As increasing paid advertising by the pharmaceutical and medical device industries seeks to influence the American public, the FDA has finally undertaken an educational campaign to help inform consumers on FDA regulation of medical product promotion. In September of 2008, the government agency launched a "one-stop shop" to provide consumer information and guidance for viewers of television, radio, and print advertisements for branded prescription drugs. The consumer web site "Be Smart about Prescription Drug Advertising: A Guide for Consumers" is designed to educate consumers about how to view such advertising.
I find it refreshing that the FDA recognizes the need to provide relevant information that is also engaging, accurate, and helpful to discerning symptoms and intervention for managing and treating conditions.
The FDA site creatively uses interactive examples of advertisements in a fictionalized but realistic setting to illustrate the different types of ads and how viewers should interpret the category of messaging: 1) a product claim; 2) a reminder ad; and 3) help-seeking ad. There are also questions that viewers should ask themselves when viewing such an ad to determine if the symptoms as presented are typical of what they are experiencing. This helps to frame the subsequent discussion that the consumer might have with a doctor, both about the condition and about medications for help in addressing symptoms.
The entire site is professional, comprehensive, and instructional. It's friendly and accessible, as well. Every health-seeking adult in America should visit the site, if you are regularly taking one or several prescription drugs - or assisting in the care and guidance of others such as parents who are on medication.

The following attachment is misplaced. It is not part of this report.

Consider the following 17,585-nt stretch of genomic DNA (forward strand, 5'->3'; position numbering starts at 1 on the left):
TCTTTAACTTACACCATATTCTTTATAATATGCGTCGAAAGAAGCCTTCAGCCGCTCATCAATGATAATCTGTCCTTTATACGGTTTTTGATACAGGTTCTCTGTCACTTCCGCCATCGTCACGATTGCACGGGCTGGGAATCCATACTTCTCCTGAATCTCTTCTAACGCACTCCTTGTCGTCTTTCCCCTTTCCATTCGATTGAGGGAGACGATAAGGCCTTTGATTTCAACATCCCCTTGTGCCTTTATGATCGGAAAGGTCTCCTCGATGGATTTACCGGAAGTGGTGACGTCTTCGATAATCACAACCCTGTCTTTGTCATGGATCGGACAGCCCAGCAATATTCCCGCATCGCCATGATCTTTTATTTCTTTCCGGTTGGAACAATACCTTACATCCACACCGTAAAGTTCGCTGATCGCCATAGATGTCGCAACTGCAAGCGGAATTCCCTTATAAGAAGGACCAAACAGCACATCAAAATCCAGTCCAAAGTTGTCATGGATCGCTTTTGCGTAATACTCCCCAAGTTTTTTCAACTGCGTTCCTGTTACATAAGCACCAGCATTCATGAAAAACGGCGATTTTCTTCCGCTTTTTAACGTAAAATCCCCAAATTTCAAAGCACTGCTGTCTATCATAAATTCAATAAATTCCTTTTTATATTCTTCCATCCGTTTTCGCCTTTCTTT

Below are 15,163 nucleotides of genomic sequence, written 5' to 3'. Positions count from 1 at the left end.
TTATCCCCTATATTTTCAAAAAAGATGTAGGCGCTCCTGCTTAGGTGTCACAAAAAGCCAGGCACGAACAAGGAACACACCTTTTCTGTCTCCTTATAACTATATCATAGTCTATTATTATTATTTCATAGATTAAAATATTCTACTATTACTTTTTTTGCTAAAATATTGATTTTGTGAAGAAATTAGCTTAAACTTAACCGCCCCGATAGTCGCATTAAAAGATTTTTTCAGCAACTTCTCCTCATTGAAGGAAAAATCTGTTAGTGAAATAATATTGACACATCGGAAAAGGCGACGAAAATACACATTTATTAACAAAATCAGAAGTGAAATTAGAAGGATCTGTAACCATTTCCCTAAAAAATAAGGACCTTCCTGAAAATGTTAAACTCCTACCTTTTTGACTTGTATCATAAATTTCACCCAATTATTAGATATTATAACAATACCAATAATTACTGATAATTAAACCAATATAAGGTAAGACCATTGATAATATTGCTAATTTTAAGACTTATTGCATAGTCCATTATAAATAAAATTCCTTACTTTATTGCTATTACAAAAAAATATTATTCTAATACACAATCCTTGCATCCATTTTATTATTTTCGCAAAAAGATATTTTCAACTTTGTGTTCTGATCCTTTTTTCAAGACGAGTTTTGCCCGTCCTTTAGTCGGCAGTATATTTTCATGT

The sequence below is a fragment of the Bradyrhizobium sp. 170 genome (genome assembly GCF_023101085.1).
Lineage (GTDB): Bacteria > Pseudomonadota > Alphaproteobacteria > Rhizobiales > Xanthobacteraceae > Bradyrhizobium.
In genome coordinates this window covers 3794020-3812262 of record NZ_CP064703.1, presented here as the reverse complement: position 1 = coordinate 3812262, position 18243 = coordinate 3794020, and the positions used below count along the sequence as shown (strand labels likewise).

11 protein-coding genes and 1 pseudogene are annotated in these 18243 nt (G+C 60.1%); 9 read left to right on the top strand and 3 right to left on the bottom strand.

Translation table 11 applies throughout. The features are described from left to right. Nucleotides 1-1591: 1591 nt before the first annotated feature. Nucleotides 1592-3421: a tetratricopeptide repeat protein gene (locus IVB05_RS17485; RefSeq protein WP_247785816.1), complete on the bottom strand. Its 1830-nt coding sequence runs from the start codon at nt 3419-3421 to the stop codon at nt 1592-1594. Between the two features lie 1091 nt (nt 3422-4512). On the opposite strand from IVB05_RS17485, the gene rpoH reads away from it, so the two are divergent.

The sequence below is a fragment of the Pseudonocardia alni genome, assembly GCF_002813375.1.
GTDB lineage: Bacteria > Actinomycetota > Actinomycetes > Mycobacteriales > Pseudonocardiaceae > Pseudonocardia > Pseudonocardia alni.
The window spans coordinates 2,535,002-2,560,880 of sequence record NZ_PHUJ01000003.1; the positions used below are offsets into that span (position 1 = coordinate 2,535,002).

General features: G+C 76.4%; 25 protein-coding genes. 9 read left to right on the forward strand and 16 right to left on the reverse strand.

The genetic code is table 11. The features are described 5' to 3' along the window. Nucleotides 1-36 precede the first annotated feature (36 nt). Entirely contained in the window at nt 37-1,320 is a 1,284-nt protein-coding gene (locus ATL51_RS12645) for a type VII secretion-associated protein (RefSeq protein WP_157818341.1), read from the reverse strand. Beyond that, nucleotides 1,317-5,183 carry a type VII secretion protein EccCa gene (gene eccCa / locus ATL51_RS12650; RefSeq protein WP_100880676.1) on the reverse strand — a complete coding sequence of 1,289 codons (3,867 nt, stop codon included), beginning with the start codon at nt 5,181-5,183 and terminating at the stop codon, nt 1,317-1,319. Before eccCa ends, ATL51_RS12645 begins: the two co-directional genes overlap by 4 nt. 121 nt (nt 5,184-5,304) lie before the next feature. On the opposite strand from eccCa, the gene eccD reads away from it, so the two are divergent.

Some of the most heavily advertised conditions today are overactive bladder (OAB). Most of the OAB drug advertisements seek to build awareness of the condition, describe symptoms to help people draw a connection to a legitimate medical condition that warrants treatment, and encourage a visit to the doctor.
In general, the OAB drug ads do appear to fairly represent symptoms and communicate effectively how people's lives are affected. Consumers should watch out for language that exaggerates, or overdramatizes, the seriousness of the condition or the degree of severity of symptoms most likely encountered.
Visit NAFC for a full listing of FDA approved medications for OAB, including urge incontinence:
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As time passes, OAB drug marketers are likely to shift to more competitive ads in which product claims are made, such as we see today with many cardiovascular medications, and even to reminder ads, such as those for colds and flu symptoms, in an effort to boost adherence to prescriptions and reinforce brand loyalty. If making product claims, such categories of ads should present a fair balance of information between risks and benefits. Reminder ads must mention the drug's brand name and generic name so that consumers recognize they have a choice if both exist.
The FDA has a companion site, "Advertising Prescription Drugs and Medical Devices" web site that is useful to those working in industry or who are otherwise policy users such pharmacy chain administrators who can obtain information about relevant laws, regulations, and guidelines governing prescription drugs.
For too long, the Administration has advocated "public-private partnerships" without demonstrated evidence of their applicability and benefit to the general public. Here is evidence they exist and with value.
I urge all of you to check it out and give your feedback to the FDA on ways that the sites can be continuously improved and enriched.
Published On: January 05, 2009